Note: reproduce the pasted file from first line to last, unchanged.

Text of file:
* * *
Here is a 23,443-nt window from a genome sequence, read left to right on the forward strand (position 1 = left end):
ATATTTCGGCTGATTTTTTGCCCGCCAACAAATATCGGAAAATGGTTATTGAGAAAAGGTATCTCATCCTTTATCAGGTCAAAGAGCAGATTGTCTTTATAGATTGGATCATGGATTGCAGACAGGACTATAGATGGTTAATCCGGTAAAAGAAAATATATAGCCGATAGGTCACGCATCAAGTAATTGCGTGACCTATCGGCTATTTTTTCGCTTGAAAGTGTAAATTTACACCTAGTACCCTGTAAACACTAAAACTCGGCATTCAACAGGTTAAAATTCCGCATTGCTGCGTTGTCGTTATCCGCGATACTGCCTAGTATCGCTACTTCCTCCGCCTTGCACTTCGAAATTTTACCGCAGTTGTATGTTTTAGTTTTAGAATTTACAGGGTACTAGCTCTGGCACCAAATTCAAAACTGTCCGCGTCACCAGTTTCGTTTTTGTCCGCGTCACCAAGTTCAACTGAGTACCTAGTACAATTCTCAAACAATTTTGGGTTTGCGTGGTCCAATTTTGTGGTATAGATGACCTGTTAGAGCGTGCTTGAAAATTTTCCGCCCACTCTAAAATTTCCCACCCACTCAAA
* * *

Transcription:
Here is a 23,443-nt window from a genome sequence, read left to right on the forward strand (position 1 = left end):
ATATTTCGGCTGATTTTTTGCCCGCCAACAAATATCGGAAAATGGTTATTGAGAAAAGGTATCTCATCCTTTATCAGGTCAAAGAGCAGATTGTCTTTATAGATTGGATCATGGATTGCAGACAGGACTATAGATGGTTAATCCGGTAAAAGAAAATATATAGCCGATAGGTCACGCATCAAGTAATTGCGTGACCTATCGGCTATTTTTTCGCTTGAAAGTGTAAATTTACACCTAGTACCCTGTAAACACTAAAACTCGGCATTCAACAGGTTAAAATTCCGCATTGCTGCGTTGTCGTTATCCGCGATACTGCCTAGTATCGCTACTTCCTCCGCCTTGCACTTCGAAATTTTACCGCAGTTGTATGTTTTAGTTTTAGAATTTACAGGGTACTAGCTCTGGCACCAAATTCAAAACTGTCCGCGTCACCAGTTTCGTTTTTGTCCGCGTCACCAAGTTCAACTGAGTACCTAGTACAATTCTCAAACAATTTTGGGTTTGCGTGGTCCAATTTTGTGGTATAGATGACCTGTTAGAGCGTGCTTGAAAATTTTCCGCCCACTCTAAAATTTCCCACCCACTCAAA